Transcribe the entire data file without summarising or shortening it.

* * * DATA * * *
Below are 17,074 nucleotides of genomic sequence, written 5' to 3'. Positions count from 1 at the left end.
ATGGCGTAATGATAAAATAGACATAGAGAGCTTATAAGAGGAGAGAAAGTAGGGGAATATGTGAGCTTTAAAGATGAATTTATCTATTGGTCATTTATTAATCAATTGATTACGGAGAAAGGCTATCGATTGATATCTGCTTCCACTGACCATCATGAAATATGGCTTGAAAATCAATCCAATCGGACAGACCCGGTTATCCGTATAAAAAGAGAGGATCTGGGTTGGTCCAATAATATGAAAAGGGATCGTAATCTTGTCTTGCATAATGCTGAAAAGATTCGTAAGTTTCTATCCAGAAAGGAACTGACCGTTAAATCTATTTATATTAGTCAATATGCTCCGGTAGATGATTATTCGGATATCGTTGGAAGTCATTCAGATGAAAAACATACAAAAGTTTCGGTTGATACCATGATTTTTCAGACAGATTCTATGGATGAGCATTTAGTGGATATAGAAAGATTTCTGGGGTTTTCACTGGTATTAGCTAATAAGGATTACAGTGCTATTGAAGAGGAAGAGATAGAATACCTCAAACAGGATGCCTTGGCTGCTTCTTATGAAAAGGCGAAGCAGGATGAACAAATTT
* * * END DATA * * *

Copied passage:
Below are 17,074 nucleotides of genomic sequence, written 5' to 3'. Positions count from 1 at the left end.
ATGGCGTAATGATAAAATAGACATAGAGAGCTTATAAGAGGAGAGAAAGTAGGGGAATATGTGAGCTTTAAAGATGAATTTATCTATTGGTCATTTATTAATCAATTGATTACGGAGAAAGGCTATCGATTGATATCTGCTTCCACTGACCATCATGAAATATGGCTTGAAAATCAATCCAATCGGACAGACCCGGTTATCCGTATAAAAAGAGAGGATCTGGGTTGGTCCAATAATATGAAAAGGGATCGTAATCTTGTCTTGCATAATGCTGAAAAGATTCGTAAGTTTCTATCCAGAAAGGAACTGACCGTTAAATCTATTTATATTAGTCAATATGCTCCGGTAGATGATTATTCGGATATCGTTGGAAGTCATTCAGATGAAAAACATACAAAAGTTTCGGTTGATACCATGATTTTTCAGACAGATTCTATGGATGAGCATTTAGTGGATATAGAAAGATTTCTGGGGTTTTCACTGGTATTAGCTAATAAGGATTACAGTGCTATTGAAGAGGAAGAGATAGAATACCTCAAACAGGATGCCTTGGCTGCTTCTTATGAAAAGGCGAAGCAGGATGAACAAATTT